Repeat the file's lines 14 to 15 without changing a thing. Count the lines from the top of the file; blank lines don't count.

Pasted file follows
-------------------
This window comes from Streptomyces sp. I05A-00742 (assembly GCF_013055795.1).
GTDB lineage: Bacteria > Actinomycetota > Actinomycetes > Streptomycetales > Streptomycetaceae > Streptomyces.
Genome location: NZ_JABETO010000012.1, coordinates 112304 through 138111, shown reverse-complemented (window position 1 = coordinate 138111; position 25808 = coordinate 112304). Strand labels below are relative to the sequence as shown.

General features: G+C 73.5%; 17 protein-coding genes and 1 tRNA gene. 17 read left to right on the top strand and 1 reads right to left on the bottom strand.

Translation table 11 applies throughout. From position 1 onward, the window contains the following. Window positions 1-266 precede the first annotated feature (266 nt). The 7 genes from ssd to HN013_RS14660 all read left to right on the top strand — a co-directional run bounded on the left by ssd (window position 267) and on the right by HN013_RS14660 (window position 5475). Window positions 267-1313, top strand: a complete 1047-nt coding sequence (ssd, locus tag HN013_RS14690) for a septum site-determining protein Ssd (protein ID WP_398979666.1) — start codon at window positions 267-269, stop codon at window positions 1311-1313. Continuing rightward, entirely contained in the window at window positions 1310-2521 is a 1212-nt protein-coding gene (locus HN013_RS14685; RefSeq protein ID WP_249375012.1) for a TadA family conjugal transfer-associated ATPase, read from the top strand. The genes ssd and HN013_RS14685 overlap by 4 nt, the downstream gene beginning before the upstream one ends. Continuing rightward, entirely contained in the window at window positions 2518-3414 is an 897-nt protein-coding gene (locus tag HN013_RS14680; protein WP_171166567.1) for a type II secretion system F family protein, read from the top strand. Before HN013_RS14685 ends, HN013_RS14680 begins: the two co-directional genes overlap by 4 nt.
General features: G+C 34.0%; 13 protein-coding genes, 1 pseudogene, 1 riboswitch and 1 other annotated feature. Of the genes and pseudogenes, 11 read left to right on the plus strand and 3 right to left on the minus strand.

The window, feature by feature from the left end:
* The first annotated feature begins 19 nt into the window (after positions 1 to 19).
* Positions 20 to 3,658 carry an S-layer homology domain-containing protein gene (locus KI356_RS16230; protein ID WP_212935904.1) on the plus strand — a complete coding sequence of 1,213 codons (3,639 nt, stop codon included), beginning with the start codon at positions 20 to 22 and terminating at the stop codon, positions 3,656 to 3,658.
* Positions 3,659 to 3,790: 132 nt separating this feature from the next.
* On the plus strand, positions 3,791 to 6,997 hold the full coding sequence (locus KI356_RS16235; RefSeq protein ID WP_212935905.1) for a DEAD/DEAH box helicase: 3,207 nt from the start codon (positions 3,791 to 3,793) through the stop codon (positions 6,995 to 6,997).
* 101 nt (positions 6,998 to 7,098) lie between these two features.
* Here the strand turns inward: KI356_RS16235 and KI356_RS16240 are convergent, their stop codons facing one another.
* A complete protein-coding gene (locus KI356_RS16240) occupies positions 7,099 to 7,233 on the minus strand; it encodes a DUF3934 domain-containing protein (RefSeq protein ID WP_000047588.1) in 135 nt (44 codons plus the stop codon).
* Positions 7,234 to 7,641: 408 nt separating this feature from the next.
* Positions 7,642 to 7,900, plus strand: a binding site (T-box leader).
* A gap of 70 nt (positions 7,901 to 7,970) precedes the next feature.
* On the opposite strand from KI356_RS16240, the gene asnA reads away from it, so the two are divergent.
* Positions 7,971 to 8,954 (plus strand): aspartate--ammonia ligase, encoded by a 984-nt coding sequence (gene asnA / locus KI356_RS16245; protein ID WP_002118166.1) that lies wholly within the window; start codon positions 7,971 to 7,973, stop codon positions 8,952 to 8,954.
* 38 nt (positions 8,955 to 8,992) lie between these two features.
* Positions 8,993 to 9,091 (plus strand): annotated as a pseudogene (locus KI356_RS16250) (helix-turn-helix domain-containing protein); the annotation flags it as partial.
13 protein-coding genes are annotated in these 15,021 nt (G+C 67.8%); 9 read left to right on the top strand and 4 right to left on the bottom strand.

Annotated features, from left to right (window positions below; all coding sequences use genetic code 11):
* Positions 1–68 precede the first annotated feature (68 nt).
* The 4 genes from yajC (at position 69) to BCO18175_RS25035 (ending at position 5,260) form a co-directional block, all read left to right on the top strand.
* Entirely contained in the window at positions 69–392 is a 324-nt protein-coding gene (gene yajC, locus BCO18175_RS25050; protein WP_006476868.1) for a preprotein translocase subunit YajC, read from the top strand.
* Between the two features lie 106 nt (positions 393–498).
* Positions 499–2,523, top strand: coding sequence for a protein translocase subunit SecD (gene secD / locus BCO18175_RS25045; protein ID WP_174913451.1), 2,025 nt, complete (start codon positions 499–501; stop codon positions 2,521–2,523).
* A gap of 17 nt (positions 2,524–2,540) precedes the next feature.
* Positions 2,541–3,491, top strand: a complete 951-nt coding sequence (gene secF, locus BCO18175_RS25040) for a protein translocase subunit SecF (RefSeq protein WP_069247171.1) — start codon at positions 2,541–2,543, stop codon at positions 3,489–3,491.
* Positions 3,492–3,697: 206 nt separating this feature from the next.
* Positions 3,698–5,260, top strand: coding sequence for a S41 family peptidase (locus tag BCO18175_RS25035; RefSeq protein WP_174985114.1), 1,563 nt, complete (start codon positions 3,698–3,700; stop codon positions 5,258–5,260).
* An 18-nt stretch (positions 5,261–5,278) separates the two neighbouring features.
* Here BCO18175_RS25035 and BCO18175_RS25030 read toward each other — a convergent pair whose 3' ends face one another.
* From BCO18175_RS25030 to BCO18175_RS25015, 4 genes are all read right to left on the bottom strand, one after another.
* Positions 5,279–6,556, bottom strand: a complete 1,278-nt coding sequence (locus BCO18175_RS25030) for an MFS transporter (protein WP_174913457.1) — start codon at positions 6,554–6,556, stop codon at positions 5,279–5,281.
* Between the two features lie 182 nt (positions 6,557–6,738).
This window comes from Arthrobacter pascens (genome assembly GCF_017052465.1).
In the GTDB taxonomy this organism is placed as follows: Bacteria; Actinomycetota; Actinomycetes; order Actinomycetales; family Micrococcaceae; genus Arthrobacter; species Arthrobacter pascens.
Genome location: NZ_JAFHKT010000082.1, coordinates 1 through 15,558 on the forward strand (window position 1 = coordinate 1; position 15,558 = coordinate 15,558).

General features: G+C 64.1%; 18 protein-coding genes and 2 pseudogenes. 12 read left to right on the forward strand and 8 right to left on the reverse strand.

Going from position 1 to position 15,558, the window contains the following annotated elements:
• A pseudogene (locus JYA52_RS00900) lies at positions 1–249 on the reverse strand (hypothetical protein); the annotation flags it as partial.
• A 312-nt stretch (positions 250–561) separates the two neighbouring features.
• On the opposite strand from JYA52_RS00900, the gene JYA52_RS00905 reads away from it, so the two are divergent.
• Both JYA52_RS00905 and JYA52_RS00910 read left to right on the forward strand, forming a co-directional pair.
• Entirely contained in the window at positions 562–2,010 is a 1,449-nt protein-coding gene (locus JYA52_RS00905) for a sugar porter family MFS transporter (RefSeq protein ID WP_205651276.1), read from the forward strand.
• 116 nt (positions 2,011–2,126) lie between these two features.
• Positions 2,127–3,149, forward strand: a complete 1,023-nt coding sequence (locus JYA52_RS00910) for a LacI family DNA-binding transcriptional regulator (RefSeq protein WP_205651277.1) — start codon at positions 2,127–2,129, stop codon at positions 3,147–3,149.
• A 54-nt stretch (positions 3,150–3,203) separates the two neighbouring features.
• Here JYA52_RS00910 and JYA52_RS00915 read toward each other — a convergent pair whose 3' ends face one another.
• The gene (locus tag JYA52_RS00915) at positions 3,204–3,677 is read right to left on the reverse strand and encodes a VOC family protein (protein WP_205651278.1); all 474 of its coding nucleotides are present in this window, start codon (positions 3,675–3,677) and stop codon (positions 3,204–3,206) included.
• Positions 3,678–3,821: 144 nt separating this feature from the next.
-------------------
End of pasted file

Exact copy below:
* A complete protein-coding gene (locus KI356_RS16240) occupies positions 7,099 to 7,233 on the minus strand; it encodes a DUF3934 domain-containing protein (RefSeq protein ID WP_000047588.1) in 135 nt (44 codons plus the stop codon).
* Positions 7,234 to 7,641: 408 nt separating this feature from the next.